High Capability Applications for the Individual: These applications will benefit our society and greatly improve the way we live. Examples include digital libraries, computer-based education and training systems, and medical information for in-home use. They are also part of the National Challenge applications envisioned for the NII. Such applications are enabled by universal, easy-to-use access to information resources, powerful methods of presenting information for ease of understanding, and support for the customization and control of personal "information space" to empower individual users. Furthermore, this class of applications will deliver a wide variety of information technology supporting individuals in DoD, DOE, NASA, NSF, as well as individuals in society.
These three application areas will provide the context for pilot implementations, applications testbeds, and demonstrations, presenting opportunities to test and improve new underlying information and communications technologies, including services for information infrastructures. Such testbeds and demonstrations are an effective, precompetitive vehicle for transferring tested interfaces, protocols, and proven technologies to the private sector.
The four components of the original HPCC Program were High Performance Computing Systems, the National Research and Education Network, Advanced Software Technology and Algorithms, and Basic Research and Human Resources. A fifth component, Information Infrastructure Technologies and Applications, was added in FY 1994 to address the special technological needs to develop the National Information Infrastructure, which has now become a major driver for many parts of the program. One important indication of the program's effectiveness is that new agencies have recognized the relevance of HPCC-developed technologies and have joined the program on their own initiative.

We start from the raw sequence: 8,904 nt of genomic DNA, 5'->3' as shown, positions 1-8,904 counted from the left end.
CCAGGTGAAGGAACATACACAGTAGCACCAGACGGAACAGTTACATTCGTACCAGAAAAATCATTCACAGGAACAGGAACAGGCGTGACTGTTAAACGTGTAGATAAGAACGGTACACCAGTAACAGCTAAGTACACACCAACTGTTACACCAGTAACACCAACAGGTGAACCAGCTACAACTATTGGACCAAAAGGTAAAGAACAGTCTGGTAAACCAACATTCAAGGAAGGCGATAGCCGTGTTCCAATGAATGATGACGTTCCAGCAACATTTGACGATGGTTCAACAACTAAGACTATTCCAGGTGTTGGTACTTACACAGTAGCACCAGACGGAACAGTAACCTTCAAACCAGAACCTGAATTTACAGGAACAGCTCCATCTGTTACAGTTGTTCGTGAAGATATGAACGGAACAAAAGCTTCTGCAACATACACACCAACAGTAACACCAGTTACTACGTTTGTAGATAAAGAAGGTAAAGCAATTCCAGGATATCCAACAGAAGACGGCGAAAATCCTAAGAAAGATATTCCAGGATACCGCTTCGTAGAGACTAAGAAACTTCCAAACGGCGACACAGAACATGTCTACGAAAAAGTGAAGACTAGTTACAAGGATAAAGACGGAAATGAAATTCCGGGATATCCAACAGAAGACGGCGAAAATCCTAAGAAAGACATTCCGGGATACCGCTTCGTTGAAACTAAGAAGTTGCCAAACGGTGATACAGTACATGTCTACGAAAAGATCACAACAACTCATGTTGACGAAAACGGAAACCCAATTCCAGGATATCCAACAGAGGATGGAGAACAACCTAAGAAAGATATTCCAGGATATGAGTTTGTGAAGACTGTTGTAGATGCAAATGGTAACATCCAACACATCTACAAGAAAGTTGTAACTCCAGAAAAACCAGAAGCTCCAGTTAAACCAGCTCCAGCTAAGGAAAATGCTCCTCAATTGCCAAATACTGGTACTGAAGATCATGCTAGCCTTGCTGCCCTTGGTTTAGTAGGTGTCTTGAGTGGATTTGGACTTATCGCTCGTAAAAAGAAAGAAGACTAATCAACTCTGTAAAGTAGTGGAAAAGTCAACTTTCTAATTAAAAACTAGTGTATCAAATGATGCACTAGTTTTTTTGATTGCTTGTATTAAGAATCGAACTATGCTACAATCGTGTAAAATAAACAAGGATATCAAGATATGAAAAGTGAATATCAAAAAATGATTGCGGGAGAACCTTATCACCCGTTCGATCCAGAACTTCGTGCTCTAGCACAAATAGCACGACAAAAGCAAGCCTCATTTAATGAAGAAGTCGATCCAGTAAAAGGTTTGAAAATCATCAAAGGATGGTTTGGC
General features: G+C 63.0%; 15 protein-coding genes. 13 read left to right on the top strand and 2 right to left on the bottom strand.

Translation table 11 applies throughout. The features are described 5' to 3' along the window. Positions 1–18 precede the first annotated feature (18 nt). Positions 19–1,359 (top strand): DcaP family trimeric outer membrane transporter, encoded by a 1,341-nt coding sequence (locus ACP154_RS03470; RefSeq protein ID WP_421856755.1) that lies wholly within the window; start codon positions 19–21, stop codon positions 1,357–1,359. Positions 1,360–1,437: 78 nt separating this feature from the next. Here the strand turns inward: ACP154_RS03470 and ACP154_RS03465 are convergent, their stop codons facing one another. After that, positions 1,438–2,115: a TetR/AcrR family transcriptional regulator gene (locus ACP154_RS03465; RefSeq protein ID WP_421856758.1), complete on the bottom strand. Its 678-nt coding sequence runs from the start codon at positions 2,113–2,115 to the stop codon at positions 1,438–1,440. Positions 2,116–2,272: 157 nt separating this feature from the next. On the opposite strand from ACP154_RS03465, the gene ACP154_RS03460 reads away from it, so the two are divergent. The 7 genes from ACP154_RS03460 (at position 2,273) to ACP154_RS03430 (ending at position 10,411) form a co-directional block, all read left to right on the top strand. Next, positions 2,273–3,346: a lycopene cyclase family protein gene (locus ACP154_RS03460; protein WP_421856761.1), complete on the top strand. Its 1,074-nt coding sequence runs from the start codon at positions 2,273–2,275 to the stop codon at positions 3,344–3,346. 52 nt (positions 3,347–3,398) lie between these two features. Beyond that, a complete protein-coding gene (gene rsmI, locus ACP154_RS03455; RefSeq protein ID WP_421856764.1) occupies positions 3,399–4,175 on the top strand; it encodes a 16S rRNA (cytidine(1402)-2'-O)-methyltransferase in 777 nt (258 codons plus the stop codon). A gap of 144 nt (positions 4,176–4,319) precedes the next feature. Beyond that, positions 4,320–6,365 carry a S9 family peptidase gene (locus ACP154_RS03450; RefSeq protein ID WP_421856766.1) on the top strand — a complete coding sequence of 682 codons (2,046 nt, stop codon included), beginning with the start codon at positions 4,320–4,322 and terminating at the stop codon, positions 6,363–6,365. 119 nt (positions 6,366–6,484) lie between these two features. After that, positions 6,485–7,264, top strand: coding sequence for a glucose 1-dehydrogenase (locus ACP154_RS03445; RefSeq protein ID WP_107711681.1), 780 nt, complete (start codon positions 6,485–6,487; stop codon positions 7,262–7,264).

Figure 3 illustrates the conceptual relationship of the HPCC investment and the Strategic Focus Areas. The HPCC Program has already begun to address the Strategic Focus Areas and can be viewed as the first generation of the new plan, establishing a basis for the continuing evolution of information and communications research to meet societal and agency goals. The HPCC Program also serves as an important model for government, academia, and industry coordination in strategic planning. The CIC will extend this coordinated planning process in order to identify and refine new strategic areas to be addressed by CIC. This process will enable CIC to efficiently exploit information and communications technologies to empower individuals, science and engineering enterprises, and the Nation as a whole.